SEX, LIES, POLITICS AND THE LAW
Sex, lies, politics and, at times, the intervention of the law seem to be a natural recipe for those who have to taste or eat from the pot of public political life. In recent weeks, the world has been treated to daily reminders of this in that at least 12 women have come forward and publicly accused the US Republican presidential candidate Donald Trump of groping them. Despite the boasting of Donald Trump in a hot mic video, which was played on public television, that he has behaved in this manner towards women, his response is that the allegations made against him are “totally and absolutely false”. He has also threatened to seek the intervention of the law by suing his accusers. Trump may be the latest political figure to face allegations of sexual impropriety, but history has shown that he is not alone – and he may well not be the last. The US has had a long and colourful history of such allegations against public political figures. It seems like only yesterday that former President Bill Clinton appeared on television and, without a blink of an eye told the world that he did not have any sexual connection with Monica Lewinsky. This was, however, a lie, because under pressure, he later changed his story and admitted that he did have inappropriate sexual contact with Ms Lewinsky. The law intervened when lawyer Kenneth Starr was appointed to probe the allegations.
Before that, Thomas Jefferson, who was president between 1801 and 1809 was accused of fathering many children with his slave, Sally Hemings. Grover Cleveland, during the presidential race of 1884, had to pay child support to an unmarried woman, Maria Crofts Halpin. President John F. Kennedy was linked to numerous extramarital affairs, and to top it off, those who are glued to international television news in recent years would also be familiar with charges of alleged impropriety against former New York Governor Elliot Spitzer, and his female escort, ‘Client Nine’, as well as Anthony Weiner, aka ‘Carlos Danger’.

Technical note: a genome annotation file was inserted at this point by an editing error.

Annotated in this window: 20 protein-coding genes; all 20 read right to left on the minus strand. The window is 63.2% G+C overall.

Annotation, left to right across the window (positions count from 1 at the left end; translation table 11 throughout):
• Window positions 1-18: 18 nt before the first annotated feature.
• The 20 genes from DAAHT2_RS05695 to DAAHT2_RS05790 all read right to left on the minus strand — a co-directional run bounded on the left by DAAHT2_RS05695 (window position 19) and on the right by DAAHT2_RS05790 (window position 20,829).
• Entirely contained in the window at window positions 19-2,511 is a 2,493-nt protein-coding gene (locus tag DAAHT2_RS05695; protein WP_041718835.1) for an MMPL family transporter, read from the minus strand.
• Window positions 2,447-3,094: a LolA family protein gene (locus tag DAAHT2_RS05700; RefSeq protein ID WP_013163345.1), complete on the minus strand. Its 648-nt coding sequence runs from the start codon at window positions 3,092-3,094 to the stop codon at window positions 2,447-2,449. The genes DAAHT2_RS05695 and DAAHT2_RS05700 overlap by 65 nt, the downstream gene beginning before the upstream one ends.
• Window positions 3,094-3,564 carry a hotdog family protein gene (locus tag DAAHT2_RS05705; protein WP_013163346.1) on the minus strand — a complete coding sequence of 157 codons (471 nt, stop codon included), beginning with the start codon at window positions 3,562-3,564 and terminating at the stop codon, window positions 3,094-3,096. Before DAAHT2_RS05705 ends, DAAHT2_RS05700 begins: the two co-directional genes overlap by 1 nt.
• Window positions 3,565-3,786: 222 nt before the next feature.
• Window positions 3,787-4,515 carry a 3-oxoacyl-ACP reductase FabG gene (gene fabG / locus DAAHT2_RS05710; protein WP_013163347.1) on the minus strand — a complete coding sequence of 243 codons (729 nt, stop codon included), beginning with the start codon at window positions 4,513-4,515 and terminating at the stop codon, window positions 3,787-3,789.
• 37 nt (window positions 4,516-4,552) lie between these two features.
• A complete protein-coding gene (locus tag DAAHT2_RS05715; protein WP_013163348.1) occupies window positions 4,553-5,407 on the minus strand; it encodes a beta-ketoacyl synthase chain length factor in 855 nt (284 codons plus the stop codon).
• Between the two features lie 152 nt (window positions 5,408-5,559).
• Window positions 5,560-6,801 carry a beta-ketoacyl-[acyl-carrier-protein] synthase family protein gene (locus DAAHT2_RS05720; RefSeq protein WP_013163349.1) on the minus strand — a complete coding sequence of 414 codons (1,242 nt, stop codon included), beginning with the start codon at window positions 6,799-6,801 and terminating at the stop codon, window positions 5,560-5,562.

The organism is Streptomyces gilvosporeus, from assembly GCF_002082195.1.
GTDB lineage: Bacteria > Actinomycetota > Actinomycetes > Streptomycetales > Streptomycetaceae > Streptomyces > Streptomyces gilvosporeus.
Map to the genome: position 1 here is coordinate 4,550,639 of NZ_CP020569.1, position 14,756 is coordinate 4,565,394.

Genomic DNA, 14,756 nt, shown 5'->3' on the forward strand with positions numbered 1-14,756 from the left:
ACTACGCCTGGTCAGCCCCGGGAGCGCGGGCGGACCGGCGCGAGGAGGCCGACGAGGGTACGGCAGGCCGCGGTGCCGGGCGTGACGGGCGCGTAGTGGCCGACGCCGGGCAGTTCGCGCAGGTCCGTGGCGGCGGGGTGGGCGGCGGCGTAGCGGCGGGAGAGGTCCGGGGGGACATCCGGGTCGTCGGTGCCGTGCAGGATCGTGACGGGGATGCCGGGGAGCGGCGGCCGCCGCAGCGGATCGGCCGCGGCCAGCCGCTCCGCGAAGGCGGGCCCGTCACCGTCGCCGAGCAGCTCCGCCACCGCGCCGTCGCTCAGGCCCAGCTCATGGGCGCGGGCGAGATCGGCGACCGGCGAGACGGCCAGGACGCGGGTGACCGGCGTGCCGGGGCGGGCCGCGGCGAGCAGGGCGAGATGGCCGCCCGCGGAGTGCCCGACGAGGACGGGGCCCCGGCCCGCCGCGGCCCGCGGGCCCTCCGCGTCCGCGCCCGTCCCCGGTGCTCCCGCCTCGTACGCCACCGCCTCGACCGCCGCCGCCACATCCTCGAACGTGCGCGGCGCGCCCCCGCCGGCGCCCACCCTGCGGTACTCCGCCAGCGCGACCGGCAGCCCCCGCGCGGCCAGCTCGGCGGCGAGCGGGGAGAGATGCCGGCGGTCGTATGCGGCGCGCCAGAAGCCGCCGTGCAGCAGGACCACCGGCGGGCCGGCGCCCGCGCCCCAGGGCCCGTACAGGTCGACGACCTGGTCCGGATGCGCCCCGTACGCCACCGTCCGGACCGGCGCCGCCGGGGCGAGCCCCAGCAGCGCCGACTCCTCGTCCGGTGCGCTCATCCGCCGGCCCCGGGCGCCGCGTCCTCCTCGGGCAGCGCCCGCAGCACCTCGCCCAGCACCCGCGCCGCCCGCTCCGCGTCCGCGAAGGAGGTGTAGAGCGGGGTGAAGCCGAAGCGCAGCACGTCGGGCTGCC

The cocktail of sex, lies, politics and the law is not at all confined to US political history. Indeed, it might still be fresh in the memory of many when IMF chief Dominique StraussKahn, a political operative in France who was expected to become a candidate for the presidency in that country, was removed from a plane in New York in connection with an alleged sexual attack on a maid in Manhattan. In 2005, President Jacob Zuma of South Africa faced a charge of rape; former President of Israel Moshe Katsav was found guilty of rape and sexual assault; and Yitzhak Mordechai, Israeli minister of defence in the 1990s, was convicted of sexually assaulting two women.
Similarly, in recent years, the International Criminal Court added rape to charges against a former vice-president of Congo, Jean-Pierre Bemba, on the ground that he knowingly committed his troops to commit rape crimes. In 2013, Mr Brahma, a politician for the Congress Party in India, was charged for allegedly raping married women.
So, what is it that causes powerful men in public political life to commit or to be accused of committing sexual offences or to act with sordid indiscretion for sexual purposes? It seems as if the answer is still blowing in the wind, but we may all admit that allegations of sexual misconduct by men in political life is a real and troubling global problem. Happily, it is the intervention of the law which ultimately brings full disclosure, truth and justice in many cases.